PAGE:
Sabbath Day Observance

I had a conversation recently with a fellow student at Chico State who is a Seventh Day Adventist. He wanted to know why it is that the LDS church (and many others) observe Sunday, the first day of the week, as the Sabbath instead of Saturday, the seventh day.

My first thought was that the ‘when’ of the Sabbath is not nearly as important as the ‘why’. We celebrate Christ, both my Seventh Day Adventist classmate and I, we just do so on different days.

In our conversation we discovered many similarities in our beliefs, we both agreed that God created the Earth in six days and rested on the seventh. (Genesis 2:2-3) And we were both well aware of the 4th of the ten commandments which refers to Sabbath Day observance, saying, “Remember the Sabbath Day, to keep it holy . . . wherefore the Lord blessed the Sabbath day, and hallowed it” (Exodus 20:8-11)

It is in the New Testament, however, that the importance of the first day of the week becomes emphasized. Mary arrived at the Garden Tomb on the first day of the week to find that Christ had been resurrected (John 20:1). Later, in Acts, Paul had the disciples gather together to take the sacrament and be instructed on the first day of the week (Acts 20:7).

As members of the Church of Jesus Christ of Latter-day Saints, we rest from our regular, daily labors one day a week. We gather together to take the sacrament and learn the teachings of Christ from the scriptures and modern prophets. We follow the example of the early disciples and commemorate Christ’s victory over sin and death every Sunday.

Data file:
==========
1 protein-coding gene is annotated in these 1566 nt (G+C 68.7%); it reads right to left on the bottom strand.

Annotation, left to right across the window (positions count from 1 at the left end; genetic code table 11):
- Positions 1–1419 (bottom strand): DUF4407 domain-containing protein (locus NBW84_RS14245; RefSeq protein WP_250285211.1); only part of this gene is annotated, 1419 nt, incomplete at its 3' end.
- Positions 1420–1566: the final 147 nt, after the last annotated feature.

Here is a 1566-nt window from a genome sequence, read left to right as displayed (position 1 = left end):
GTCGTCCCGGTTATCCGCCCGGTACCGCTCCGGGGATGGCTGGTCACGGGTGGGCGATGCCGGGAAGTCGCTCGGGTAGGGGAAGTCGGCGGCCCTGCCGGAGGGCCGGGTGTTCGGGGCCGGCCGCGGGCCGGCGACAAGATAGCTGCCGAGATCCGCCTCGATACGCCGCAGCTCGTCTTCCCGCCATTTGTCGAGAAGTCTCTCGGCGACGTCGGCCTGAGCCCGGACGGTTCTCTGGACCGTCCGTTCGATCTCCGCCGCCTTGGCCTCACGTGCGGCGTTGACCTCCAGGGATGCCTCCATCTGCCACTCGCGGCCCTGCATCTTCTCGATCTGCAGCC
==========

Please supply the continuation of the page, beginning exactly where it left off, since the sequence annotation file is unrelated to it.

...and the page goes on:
Who should take the sacrament?

Q: What actions or thoughts would prevent one from taking the sacrament? Obviously killing a person, stealing, coveting someone who is not your married other, are all things that would prevent it, especially if one does not have any remorse for their actions but, is there any thing else and what severity are they at? Could just the desire alone without the action cause impurity unworthy of the sacrament?


A:  For those who are not members of the church, see this post.  For people who are Mormons already, I would answer that taking the sacrament is a very personal experience.  I hesitate to give any members of the church opinions on whether they should or should not take it.  The only person, besides yourself, who can tell you not take the sacrament would be the bishop.  He would recommend that as part of a disciplinary measure for something fairly serious.  If you have any sort of question about a specific thing that you have done that you think is serious enough to fall in that category, you need to just ask the bishop about it.

But after reading your question, it seems like you understand about the serious things, and you want to know some opinions about things that are less serious, like desiring to do something bad, or being not right with the Lord in your heart somehow.  Luckily, the sacrament prayers themselves come with a pretty good answer.  The person giving the prayer describes to God what you will be doing when you take the bread or water.  For the bread, it says that those who partake witness before God:

“…that they are willing to take upon them the name of thy Son, and always remember him and keep his commandments which he has given them.”

And for the water:

“that they may witness unto thee, O God, the Eternal Father, that they do always remember him.”  (Doctrine and Covenants 20: 77,79)

As always, this is just the opinion of one Mormon, but I believe that if during the sacrament you consider that you are willing to (in other words, if you want to) take upon yourself the name of Christ and always remember him and keep his commandments, you should witness that to God by taking the sacrament.  It has little to do with specific things you have done, and very much to do with what you want to do now and in the future.